CHICAGO (NewsNation Now) — Traffic stops are one of the most common ways that people come into contact with police. For years we’ve seen cellphone video of those traffic stops turning into confrontational and sometimes dangerous incidents and those incidents have sparked protests across the country. Some of them have turned deadly, forcing lawmakers and law enforcement to rethink policing in the community.
For Chicagoan Dwayne Bryant, a Black man, a chance encounter with a white state trooper in Indiana had a very different outcome. And as a result, Bryant is this week’s Hometown Hero.
Bryant, an activist, motivational speaker and author, was driving from Chicago to Battle Creek, Michigan, Aug. 30 for a speaking engagement addressing a group of schoolteachers before the beginning of the school year. Driving through Indiana, he missed a sign that indicated the speed limit had dropped from 70 to 60 mph.
That was when Bryant, going 80 mph, met Indiana State Trooper Aron Weller.
Because Bryant had been driving 20 mph over the limit, he was given a choice between a $500 traffic ticket or a trip to jail.
“After talking to him, he brought back a $150 ticket,” Bryant says “I said, ‘Hey, can I take a picture of it?’ He said, ‘Why?’ I said, ‘I have students that believe if a Black male has an encounter with a white male officer, it’s going to be a fatality.’ And I said, ‘I want to show them that there, you’re not the only one with power in the stop. But I have power my word choices, my tone, my body language, etc.
“He said, ‘You have power?’ And I said, ‘Yeah, I think so.’”
Weller paused, took the ticket back, ripped it up, and gave Bryant a warning, which was no small feat. Weller is known as “The Bulldog,” according to Bryant, because in his eight-year career, he’s written over 6,500 tickets. He had never ripped up a single one. Until Aug. 30, that is.
Bryant wrote about the encounter on social media, the post went viral and the net result of the traffic stop was an Indiana State Police training video. That video, Bryant insists, captures a valuable teaching moment for all concerned.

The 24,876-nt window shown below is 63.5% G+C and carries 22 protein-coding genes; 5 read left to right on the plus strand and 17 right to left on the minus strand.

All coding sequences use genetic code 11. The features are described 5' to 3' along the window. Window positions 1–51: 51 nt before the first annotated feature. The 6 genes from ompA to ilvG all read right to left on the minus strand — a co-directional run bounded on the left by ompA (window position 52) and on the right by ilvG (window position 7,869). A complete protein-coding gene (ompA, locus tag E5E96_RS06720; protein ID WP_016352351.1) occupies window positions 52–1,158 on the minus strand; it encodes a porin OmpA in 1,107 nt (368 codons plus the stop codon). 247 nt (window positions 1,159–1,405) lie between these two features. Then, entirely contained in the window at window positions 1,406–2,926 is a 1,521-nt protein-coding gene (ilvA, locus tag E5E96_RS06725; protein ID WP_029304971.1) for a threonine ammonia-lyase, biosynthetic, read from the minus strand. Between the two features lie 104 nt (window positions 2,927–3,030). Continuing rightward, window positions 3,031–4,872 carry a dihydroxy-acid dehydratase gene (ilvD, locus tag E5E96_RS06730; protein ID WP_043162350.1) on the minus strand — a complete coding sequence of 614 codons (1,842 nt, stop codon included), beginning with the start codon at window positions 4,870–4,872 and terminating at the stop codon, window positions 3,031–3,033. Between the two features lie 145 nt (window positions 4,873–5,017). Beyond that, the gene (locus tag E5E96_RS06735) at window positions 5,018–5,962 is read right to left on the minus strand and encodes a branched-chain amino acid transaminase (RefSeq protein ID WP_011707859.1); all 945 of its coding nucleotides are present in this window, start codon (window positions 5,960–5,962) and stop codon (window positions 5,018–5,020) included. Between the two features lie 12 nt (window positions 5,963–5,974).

“I think that lesson is powerful in life. If we teach anyone that you have no power, then we’re teaching them that they’re powerless. In this encounter, even if this officer is what the FBI has said, (that) some officers are Ku Klux Klan members or neo-Nazis that are in law enforcement. Even in that particular situation, you still have to use your power, you still have to engage your mind, and also you have to engage your spirit because that’s more powerful than the physical flesh to me.”
Empathy is the key, according to the Hometown Hero.
“When we were in driver’s ed, it said when you pull up to a stop sign, you pull up, you stop, you look both ways. And I always say you have to look both ways. You look into your future. Where are you going in life? Do you want to be a positive, powerful, productive person? And then you’ve got to think about this individual who’s coming. You don’t know who he or she is, you don’t know what kind of day they had. So what I say is, everyone should be looking to bring mutual respect, shared responsibility and accountability to every police encounter. And if we do that, then chances are the probability of everyone going home safely is greatly increased.”
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